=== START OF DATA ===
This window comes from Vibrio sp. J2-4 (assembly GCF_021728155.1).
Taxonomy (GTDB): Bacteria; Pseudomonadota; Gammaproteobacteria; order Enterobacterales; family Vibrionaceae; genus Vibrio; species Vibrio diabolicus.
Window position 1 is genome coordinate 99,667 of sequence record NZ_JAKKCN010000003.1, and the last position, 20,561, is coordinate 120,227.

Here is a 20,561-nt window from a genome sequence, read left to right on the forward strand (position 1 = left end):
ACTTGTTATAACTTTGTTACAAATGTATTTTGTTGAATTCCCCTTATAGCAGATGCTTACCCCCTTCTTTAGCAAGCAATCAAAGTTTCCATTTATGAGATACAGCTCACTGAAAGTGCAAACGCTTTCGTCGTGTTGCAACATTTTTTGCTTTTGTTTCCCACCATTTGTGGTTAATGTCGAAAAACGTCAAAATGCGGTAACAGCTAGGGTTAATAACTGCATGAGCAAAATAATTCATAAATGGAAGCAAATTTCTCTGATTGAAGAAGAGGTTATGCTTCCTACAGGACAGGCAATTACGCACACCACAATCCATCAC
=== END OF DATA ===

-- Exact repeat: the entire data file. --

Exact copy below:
This window comes from Vibrio sp. J2-4 (assembly GCF_021728155.1).
Taxonomy (GTDB): Bacteria; Pseudomonadota; Gammaproteobacteria; order Enterobacterales; family Vibrionaceae; genus Vibrio; species Vibrio diabolicus.
Window position 1 is genome coordinate 99,667 of sequence record NZ_JAKKCN010000003.1, and the last position, 20,561, is coordinate 120,227.

Here is a 20,561-nt window from a genome sequence, read left to right on the forward strand (position 1 = left end):
ACTTGTTATAACTTTGTTACAAATGTATTTTGTTGAATTCCCCTTATAGCAGATGCTTACCCCCTTCTTTAGCAAGCAATCAAAGTTTCCATTTATGAGATACAGCTCACTGAAAGTGCAAACGCTTTCGTCGTGTTGCAACATTTTTTGCTTTTGTTTCCCACCATTTGTGGTTAATGTCGAAAAACGTCAAAATGCGGTAACAGCTAGGGTTAATAACTGCATGAGCAAAATAATTCATAAATGGAAGCAAATTTCTCTGATTGAAGAAGAGGTTATGCTTCCTACAGGACAGGCAATTACGCACACCACAATCCATCAC